02 Feb 2016 17:50pm
WINDHOEK, 01 FEB (NAMPA) - Home owners preferred to buy houses in the Khomasdal, Academia, Omeya, Elisenheim and Okurayangava residential areas more than other parts of the city during the fourth quarter of 2015.
This was due to affordability.
The latest housing index issued on Tuesday indicated that there has been a 63 per cent increase in demand in Academia, while in Cimbebasia the demand has dropped by 50 per cent. Other areas where the demand for housing fell include Eros (55 per cent), Hochland Park (41 per cent), Dorado Park (23 per cent) and Rocky Crest (27 per cent).
The preference in choice of living seems to be a pricing matter and this is supported with evidence from the growth across different sectors. Property between N.dollars 1 million an N.dollars 2 million is where the main growth sits - at 47 per cent year on year, First National Bank Group Market Research Manager Daniel Kavishe was quoted as saying in the index.
Meanwhile, the Deeds Office recorded a 40 per cent drop in transactions year-on-year due to a slowdown in purchases in the northern and central towns of Namibia.
However, transaction growth at the coast remained steady at 10 per cent year-on-year supported by development in Swakopmund. In the southern part of the country, transactions at Lüderitz doubled due to the low cost developments in Lüderitzs Benguela area.
These transactions, combined with developments at the coast, pulled the median house price down to N.dollars 694 000.
Kavishe noted that there still exists a large migration from either smaller towns to the city, or from rural areas to the city. Predominantly, this has created property hotspots within an area like Windhoek.
Up north, Ongwediva and Rundu are towns that are fast growing but still offer reasonable prices for property. Median price in Ongwediva is hovering in the N.dollars 500 000 mark, while in Rundu, it edges towards N.dollars 650 000.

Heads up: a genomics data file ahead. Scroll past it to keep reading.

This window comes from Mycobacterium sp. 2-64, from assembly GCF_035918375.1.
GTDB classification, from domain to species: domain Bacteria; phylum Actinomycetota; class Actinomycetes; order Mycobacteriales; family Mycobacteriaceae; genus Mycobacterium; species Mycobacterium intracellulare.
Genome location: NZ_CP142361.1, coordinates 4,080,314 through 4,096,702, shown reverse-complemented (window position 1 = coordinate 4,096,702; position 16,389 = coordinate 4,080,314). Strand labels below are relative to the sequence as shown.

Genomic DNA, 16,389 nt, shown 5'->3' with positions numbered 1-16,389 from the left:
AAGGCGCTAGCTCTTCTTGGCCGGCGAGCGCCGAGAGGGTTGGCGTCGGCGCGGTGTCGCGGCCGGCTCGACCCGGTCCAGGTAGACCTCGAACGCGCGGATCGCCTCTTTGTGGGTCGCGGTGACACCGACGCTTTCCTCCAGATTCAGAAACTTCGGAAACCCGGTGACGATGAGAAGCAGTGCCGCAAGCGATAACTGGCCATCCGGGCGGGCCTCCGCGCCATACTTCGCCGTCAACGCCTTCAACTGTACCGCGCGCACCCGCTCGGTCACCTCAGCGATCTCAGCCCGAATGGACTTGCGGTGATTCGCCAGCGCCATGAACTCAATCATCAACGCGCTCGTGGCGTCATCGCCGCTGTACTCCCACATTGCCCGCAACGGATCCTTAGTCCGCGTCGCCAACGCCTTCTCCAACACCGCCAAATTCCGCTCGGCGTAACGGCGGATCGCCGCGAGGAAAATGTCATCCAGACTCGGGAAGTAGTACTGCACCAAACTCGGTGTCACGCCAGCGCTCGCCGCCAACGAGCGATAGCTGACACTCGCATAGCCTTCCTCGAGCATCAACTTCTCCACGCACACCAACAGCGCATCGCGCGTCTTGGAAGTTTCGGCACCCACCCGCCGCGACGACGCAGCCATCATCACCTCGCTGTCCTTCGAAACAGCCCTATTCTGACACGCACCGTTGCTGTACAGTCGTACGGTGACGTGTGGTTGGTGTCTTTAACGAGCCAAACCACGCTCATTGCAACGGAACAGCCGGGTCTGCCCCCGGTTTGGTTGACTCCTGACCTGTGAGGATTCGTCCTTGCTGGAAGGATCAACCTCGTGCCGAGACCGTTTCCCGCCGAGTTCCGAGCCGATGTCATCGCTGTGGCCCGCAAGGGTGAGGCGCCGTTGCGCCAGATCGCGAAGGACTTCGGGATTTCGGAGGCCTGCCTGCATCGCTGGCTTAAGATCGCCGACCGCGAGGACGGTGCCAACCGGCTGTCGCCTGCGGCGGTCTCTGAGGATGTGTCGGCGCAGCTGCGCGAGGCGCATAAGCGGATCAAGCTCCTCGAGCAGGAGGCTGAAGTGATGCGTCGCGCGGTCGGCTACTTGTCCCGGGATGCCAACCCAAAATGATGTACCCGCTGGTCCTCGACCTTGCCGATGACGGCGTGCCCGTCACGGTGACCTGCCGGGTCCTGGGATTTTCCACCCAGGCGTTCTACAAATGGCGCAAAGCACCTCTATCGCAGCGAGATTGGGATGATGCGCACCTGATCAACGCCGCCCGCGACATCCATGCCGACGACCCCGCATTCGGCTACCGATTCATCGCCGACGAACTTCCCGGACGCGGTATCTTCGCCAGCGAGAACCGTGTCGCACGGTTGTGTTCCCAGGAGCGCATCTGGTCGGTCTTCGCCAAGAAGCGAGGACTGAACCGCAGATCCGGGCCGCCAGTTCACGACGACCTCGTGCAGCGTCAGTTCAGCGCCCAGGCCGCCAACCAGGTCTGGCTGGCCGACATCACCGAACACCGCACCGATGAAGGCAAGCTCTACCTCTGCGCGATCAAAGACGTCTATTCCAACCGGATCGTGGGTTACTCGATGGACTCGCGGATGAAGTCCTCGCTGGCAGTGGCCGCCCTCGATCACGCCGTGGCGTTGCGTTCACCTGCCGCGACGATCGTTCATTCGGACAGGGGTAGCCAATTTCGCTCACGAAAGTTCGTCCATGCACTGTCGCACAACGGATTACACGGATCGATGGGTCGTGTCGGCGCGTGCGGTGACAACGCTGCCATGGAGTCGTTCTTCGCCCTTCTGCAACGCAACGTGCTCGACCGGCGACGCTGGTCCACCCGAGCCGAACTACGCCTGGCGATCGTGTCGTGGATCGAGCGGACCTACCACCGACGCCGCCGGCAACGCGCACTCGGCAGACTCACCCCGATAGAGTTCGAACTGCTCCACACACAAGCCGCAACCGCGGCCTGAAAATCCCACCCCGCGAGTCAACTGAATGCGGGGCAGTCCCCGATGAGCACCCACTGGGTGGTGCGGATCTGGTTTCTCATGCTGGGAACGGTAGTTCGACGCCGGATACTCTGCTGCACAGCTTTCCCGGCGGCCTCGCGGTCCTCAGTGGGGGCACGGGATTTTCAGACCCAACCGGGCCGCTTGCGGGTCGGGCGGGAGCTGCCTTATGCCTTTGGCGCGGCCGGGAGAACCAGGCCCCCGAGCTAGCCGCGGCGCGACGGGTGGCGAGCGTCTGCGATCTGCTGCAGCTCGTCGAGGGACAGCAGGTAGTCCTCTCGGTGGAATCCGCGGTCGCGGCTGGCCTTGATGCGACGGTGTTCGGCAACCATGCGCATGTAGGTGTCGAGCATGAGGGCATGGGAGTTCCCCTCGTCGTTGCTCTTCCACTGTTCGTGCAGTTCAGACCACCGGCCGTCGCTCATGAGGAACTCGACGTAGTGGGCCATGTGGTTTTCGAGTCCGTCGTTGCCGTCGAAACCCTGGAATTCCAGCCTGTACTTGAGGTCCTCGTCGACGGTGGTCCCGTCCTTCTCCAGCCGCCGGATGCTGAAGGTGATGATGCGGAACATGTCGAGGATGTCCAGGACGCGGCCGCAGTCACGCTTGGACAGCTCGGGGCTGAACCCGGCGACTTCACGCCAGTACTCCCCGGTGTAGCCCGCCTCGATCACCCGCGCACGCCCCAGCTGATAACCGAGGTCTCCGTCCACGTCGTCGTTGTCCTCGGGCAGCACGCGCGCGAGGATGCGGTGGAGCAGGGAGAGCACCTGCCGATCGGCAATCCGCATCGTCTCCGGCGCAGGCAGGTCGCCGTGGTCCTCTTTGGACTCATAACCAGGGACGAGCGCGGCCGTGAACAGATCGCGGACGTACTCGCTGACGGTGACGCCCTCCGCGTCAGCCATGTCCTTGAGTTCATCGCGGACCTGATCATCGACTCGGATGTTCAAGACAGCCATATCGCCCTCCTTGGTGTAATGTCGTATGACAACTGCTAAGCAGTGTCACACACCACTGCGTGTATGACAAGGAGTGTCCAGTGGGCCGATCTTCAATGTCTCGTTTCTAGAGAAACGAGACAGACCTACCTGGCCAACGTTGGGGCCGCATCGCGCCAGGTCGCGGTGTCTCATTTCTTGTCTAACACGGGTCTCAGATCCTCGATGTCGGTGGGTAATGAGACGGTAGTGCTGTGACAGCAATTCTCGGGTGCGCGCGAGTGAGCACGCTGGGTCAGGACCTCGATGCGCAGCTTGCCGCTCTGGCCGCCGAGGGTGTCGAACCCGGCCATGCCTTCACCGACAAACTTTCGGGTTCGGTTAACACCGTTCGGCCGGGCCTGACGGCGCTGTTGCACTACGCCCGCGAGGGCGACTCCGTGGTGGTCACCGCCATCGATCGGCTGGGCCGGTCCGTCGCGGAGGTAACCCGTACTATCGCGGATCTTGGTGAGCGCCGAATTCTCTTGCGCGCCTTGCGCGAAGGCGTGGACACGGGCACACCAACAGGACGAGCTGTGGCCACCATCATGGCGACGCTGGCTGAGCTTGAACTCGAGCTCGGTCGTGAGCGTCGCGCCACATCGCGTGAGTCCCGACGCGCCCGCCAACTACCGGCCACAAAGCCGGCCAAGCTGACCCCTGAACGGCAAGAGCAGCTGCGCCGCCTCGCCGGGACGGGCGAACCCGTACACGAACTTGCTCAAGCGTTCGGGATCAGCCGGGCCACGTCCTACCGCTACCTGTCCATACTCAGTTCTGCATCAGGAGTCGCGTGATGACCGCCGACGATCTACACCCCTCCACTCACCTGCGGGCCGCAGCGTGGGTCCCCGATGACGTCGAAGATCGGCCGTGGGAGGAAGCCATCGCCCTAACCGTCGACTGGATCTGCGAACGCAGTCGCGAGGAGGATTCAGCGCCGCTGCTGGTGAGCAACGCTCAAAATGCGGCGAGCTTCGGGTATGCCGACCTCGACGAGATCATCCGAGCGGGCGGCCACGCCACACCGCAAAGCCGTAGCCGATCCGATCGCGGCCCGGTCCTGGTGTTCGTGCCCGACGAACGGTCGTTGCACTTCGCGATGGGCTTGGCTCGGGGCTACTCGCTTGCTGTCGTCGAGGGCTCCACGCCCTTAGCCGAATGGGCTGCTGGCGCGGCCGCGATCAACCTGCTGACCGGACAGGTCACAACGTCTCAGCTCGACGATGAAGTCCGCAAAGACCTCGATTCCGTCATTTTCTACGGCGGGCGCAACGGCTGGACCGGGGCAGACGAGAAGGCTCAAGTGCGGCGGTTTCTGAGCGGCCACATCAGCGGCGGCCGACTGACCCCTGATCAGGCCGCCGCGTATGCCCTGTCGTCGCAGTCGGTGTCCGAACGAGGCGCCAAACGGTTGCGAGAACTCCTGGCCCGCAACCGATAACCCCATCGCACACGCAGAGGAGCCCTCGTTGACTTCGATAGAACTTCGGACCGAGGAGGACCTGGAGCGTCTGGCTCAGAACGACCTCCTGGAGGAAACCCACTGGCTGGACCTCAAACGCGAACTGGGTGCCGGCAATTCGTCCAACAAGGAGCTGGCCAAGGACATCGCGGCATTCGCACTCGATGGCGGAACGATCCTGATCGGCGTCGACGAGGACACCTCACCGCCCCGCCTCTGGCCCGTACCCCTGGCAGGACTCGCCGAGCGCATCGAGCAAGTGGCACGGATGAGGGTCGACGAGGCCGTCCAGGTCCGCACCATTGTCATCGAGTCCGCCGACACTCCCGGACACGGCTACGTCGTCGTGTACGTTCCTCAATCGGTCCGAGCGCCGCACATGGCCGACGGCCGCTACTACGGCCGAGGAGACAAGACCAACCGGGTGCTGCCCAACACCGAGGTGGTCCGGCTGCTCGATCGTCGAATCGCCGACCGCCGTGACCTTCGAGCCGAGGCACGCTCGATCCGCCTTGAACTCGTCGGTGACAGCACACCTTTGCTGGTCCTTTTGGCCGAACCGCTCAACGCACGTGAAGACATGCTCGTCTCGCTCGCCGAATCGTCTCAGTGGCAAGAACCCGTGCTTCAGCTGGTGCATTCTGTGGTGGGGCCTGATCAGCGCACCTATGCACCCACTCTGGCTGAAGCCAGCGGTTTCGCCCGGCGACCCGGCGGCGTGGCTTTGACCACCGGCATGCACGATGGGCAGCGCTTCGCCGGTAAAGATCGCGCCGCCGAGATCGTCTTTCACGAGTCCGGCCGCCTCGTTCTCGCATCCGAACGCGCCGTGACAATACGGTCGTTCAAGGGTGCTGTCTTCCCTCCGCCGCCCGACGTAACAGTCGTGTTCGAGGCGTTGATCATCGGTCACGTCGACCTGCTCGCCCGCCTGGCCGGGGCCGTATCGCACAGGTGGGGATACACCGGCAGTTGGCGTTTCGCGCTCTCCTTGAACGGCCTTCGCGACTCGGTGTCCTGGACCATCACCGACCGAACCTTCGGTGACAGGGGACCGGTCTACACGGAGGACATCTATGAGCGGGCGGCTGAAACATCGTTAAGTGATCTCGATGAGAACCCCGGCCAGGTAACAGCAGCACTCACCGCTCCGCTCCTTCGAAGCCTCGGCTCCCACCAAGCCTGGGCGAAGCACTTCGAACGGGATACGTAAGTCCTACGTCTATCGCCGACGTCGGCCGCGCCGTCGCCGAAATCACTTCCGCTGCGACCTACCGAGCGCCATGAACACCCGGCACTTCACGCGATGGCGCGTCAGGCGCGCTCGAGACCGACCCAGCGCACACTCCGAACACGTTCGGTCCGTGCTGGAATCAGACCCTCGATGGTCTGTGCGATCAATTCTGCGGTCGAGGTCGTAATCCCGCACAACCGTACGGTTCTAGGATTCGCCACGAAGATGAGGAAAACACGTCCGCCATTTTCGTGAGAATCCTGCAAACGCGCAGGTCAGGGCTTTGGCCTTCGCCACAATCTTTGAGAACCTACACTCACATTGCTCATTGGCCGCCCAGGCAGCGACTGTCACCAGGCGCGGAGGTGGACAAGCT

In Walvis Bay, the median price is N.dollars 725 000 for stand sizes up to 400 square meters. Several areas in Swakopmund reflect median price of N.dollars 900 000 but stand sizes are as large as 586 square metres.
Kavishe advised new homebuyers to consider these towns as well before completely discrediting the housing market.
Data suggested that a massive supply of low cost housing over consecutive months would re-price the market downwards, thereby improving affordability across the country, he said.
Managing the demand tactics will only mask the problem temporarily but will not resolve the problem. The interest rate environment in Namibia is bound to change drastically over the course of 2016 and that will not bode favourably with the already indebted consumer.
Irrespective of inflation and general economic slowdown expectations for 2016, consumers will face headwinds on the back on the rise cost of servicing their debt, he added.
Namibias housing market has changed considerably over the past five years as volume growth has increased by 30.5 per cent while prices have grown by an estimated 87.8 per cent across the board.